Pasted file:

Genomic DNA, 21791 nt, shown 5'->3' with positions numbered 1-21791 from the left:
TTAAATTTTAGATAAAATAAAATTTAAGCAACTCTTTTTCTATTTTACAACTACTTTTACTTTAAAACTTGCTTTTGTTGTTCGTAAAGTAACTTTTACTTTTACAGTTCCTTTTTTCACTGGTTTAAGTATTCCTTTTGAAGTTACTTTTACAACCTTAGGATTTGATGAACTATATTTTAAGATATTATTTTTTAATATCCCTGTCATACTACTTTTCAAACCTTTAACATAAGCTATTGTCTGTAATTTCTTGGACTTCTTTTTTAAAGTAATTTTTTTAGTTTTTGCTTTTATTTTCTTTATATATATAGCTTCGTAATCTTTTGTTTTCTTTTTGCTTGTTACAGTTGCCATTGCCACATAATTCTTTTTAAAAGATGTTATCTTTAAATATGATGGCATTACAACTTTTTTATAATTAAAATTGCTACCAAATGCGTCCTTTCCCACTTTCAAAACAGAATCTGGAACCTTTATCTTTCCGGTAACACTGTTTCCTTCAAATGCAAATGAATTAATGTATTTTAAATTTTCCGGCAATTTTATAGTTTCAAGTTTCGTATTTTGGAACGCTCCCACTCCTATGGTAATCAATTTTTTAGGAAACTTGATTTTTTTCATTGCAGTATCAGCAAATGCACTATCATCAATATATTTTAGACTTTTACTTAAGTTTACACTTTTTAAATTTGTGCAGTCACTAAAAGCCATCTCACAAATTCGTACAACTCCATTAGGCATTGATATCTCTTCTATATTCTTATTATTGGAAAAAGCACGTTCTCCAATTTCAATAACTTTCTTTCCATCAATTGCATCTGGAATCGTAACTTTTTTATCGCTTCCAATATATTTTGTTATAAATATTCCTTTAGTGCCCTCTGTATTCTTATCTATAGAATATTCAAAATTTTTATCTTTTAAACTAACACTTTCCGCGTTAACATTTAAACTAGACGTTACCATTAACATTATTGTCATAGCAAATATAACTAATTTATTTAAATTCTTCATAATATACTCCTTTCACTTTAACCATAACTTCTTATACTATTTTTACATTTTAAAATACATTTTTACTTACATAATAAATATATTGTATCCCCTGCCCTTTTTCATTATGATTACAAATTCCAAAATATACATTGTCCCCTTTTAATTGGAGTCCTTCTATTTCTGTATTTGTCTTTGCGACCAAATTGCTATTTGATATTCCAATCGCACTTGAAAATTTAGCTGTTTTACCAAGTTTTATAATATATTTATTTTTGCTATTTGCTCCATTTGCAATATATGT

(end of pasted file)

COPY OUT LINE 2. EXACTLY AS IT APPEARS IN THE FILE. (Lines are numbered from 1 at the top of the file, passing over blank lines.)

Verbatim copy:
TTAAATTTTAGATAAAATAAAATTTAAGCAACTCTTTTTCTATTTTACAACTACTTTTACTTTAAAACTTGCTTTTGTTGTTCGTAAAGTAACTTTTACTTTTACAGTTCCTTTTTTCACTGGTTTAAGTATTCCTTTTGAAGTTACTTTTACAACCTTAGGATTTGATGAACTATATTTTAAGATATTATTTTTTAATATCCCTGTCATACTACTTTTCAAACCTTTAACATAAGCTATTGTCTGTAATTTCTTGGACTTCTTTTTTAAAGTAATTTTTTTAGTTTTTGCTTTTATTTTCTTTATATATATAGCTTCGTAATCTTTTGTTTTCTTTTTGCTTGTTACAGTTGCCATTGCCACATAATTCTTTTTAAAAGATGTTATCTTTAAATATGATGGCATTACAACTTTTTTATAATTAAAATTGCTACCAAATGCGTCCTTTCCCACTTTCAAAACAGAATCTGGAACCTTTATCTTTCCGGTAACACTGTTTCCTTCAAATGCAAATGAATTAATGTATTTTAAATTTTCCGGCAATTTTATAGTTTCAAGTTTCGTATTTTGGAACGCTCCCACTCCTATGGTAATCAATTTTTTAGGAAACTTGATTTTTTTCATTGCAGTATCAGCAAATGCACTATCATCAATATATTTTAGACTTTTACTTAAGTTTACACTTTTTAAATTTGTGCAGTCACTAAAAGCCATCTCACAAATTCGTACAACTCCATTAGGCATTGATATCTCTTCTATATTCTTATTATTGGAAAAAGCACGTTCTCCAATTTCAATAACTTTCTTTCCATCAATTGCATCTGGAATCGTAACTTTTTTATCGCTTCCAATATATTTTGTTATAAATATTCCTTTAGTGCCCTCTGTATTCTTATCTATAGAATATTCAAAATTTTTATCTTTTAAACTAACACTTTCCGCGTTAACATTTAAACTAGACGTTACCATTAACATTATTGTCATAGCAAATATAACTAATTTATTTAAATTCTTCATAATATACTCCTTTCACTTTAACCATAACTTCTTATACTATTTTTACATTTTAAAATACATTTTTACTTACATAATAAATATATTGTATCCCCTGCCCTTTTTCATTATGATTACAAATTCCAAAATATACATTGTCCCCTTTTAATTGGAGTCCTTCTATTTCTGTATTTGTCTTTGCGACCAAATTGCTATTTGATATTCCAATCGCACTTGAAAATTTAGCTGTTTTACCAAGTTTTATAATATATTTATTTTTGCTATTTGCTCCATTTGCAATATATGT